Nadja Kadom, MD, acting associate professor of radiology, Emory University School of Medicine, and colleagues at the Boston Medical Center, where Kadom was on the faculty prior to coming to Emory, studied 230 patients who underwent image-guided vascular or kidney interventional radiology procedures in Boston, Mass. Before their interventions, they completed the Positive Affect Negative Affect Schedule (PANAS), a questionnaire to assess their mood, which contained 20 adjectives —10 related to positive affect (PA) and 10 related to negative affect (NA).

“NA or negative mood has been found to be associated with undesirable health outcomes such as hypertension, bradycardia (a slow heart rate) and prolonged hypoxia (reduced supply of oxygen),” says Kadom. “We wanted to look at patients undergoing radiological procedures and see whether a negative mood could play a role in negative events occurring.”

On the mood evaluation, negative adjectives included: distressed, upset, scared, hostile, irritable, plus others; while positive adjectives included: interested, excited, proud, inspired, determined and more. Using a five-point rating scale, the study participants (120 women and 110 men) were asked to indicate how they felt in general – on average – based on these terms, not necessarily just before their procedure began.

Kadom and colleagues grouped the patients based on high and low scores for negative affect and high and low scores for positive affect. Higher scores indicated more overall NA or PA affect.

“We were surprised to find that between the high negative numbers and the low negative numbers, there was a difference in outcomes,” says Kadom. “Patients with high NA had significantly more adverse events than those with low NA,” (22% vs. 12%). “There was no significant difference in adverse outcomes for high versus low PA,” (18% vs. 15%).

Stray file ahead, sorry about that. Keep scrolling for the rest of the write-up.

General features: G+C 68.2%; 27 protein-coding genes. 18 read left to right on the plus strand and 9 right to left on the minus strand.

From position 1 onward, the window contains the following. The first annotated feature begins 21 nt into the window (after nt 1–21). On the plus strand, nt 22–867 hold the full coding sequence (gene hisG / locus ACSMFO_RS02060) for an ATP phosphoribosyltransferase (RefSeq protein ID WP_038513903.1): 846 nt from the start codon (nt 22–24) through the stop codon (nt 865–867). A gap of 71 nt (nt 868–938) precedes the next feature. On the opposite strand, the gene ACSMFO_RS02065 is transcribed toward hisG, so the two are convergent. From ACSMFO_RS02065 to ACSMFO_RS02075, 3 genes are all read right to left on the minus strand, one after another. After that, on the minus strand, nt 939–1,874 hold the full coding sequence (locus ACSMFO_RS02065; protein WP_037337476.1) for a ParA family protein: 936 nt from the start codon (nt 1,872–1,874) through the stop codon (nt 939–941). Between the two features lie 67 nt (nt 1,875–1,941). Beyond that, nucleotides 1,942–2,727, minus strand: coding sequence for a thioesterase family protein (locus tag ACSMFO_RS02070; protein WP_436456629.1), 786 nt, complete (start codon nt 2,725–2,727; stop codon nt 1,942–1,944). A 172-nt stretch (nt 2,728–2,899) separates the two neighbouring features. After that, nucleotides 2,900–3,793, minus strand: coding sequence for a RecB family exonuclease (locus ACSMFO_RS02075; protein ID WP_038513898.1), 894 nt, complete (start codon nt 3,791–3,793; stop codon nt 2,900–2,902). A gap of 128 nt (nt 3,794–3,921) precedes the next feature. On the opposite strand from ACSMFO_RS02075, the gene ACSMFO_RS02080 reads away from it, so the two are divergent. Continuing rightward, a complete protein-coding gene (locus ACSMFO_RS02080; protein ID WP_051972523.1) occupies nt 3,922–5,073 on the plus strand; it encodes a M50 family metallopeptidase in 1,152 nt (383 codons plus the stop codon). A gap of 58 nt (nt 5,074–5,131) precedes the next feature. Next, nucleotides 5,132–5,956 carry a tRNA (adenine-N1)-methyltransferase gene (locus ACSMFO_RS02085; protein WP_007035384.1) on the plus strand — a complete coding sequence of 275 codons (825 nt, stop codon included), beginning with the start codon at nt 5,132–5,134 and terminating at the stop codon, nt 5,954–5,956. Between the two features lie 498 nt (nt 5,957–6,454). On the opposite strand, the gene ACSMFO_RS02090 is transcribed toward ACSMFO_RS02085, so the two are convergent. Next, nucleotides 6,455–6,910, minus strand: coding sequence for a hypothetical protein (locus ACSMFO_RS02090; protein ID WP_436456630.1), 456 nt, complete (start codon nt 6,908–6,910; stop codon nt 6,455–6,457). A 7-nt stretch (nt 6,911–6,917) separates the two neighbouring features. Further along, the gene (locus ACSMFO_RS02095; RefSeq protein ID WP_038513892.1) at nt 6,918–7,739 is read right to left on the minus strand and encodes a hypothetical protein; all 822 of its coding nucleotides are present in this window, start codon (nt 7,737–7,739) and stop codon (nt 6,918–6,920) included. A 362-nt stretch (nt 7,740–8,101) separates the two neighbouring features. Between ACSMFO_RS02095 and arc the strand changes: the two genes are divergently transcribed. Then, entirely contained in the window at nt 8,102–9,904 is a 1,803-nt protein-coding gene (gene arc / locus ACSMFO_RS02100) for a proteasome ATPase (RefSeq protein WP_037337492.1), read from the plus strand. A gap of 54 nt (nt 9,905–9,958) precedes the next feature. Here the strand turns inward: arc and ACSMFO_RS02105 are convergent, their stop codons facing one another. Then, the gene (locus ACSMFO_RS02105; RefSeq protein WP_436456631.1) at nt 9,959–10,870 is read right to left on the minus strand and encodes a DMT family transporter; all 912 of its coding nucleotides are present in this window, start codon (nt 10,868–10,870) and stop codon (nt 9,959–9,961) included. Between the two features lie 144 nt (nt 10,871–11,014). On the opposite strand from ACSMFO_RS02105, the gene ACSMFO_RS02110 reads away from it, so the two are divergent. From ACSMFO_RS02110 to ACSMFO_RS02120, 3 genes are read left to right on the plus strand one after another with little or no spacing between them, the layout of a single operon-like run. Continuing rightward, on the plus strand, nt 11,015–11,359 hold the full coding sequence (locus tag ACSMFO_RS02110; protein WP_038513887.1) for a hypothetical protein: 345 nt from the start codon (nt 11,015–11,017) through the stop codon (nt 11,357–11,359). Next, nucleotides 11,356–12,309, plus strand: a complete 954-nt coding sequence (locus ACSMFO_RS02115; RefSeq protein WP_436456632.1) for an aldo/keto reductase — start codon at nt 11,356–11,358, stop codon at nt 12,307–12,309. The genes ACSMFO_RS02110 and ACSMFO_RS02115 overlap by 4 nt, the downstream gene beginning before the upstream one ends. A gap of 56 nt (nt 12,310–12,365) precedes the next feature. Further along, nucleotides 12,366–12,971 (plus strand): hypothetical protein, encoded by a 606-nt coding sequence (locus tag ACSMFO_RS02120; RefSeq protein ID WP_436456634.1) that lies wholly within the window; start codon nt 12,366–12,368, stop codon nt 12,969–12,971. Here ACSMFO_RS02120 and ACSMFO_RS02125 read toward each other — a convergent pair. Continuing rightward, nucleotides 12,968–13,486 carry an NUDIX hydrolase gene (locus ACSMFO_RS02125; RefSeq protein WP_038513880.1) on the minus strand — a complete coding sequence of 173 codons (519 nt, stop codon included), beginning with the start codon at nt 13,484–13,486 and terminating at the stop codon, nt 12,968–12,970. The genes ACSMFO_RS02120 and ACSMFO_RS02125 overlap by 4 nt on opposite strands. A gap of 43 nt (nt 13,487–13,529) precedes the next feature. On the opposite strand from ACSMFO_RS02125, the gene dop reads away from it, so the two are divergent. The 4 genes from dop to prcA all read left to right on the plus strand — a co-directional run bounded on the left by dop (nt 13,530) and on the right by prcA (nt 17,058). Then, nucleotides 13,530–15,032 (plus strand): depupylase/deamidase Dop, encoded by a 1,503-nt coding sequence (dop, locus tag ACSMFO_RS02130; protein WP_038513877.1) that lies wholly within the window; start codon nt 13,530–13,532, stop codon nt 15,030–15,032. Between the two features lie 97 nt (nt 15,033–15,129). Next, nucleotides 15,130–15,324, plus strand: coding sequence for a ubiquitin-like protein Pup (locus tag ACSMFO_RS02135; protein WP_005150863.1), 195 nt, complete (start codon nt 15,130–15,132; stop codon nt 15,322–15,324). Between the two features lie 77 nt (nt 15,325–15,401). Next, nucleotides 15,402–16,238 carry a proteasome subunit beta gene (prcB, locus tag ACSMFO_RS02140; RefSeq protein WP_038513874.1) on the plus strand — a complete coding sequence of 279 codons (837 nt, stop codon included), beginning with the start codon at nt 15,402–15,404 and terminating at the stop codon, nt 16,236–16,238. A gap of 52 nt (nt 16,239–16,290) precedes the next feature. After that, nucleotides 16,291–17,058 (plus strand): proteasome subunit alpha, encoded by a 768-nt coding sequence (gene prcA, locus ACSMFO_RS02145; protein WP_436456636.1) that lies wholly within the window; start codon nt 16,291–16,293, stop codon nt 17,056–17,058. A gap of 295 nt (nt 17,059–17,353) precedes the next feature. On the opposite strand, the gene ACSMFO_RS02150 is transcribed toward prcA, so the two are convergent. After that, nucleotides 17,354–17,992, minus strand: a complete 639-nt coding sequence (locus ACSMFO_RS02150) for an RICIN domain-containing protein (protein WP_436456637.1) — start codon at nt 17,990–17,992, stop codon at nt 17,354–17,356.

The researchers determined that NA was associated with increased heart rate and blood pressure, as well as decreased cardiovascular reactivity. Participants in this study with high NA scores had an increased risk of prolonged hypoxia, hypertensive or hypotensive episodes, prolonged bradycardia and post-operative bleeding.

The effect of high NA was independent of high or low PA. Since NA and PA represent different aspects of mood, they can exist independently of each other. As an example, it is possible that a patient is scared (NA) of undergoing a procedure, and at the same time, is excited (PA) about getting minimally invasive treatment instead of undergoing surgery.

“By using a short questionnaire before an interventional radiology procedure, this study tells us that we may be able to identify patients at risk of having adverse events or poor outcomes in advance of that procedure,” says Kadom. “Our team should then be able to distract negative thinking of patients by talking to them, and by guiding a patient’s thoughts, for example encouraging them to imagine their last great vacation, or assisting in self-guided hypnosis.”

The study was made up of participants ranging in age from 18 to 92 years old, with a mean age of 55.


Emory Offering Breakthrough Heart Failure Monitoring Device

Thursday, May 28th, 2015

CardiomemsEmory Healthcare is the first health care system in Atlanta offering patients a miniaturized, wireless monitoring sensor, implanted in the pulmonary artery (PA), to help remotely manage heart failure (HF).

The CardioMEMS HF System is the first and only FDA-approved heart failure monitoring device that has demonstrated in clinical trials to reduce hospital admissions when used by physicians to manage heart failure.

During a non-surgical procedure, the CardioMEMS device is delivered to the heart via catheter and implanted in the PA. The paper clip-sized sensor directly measures pressure inside the PA.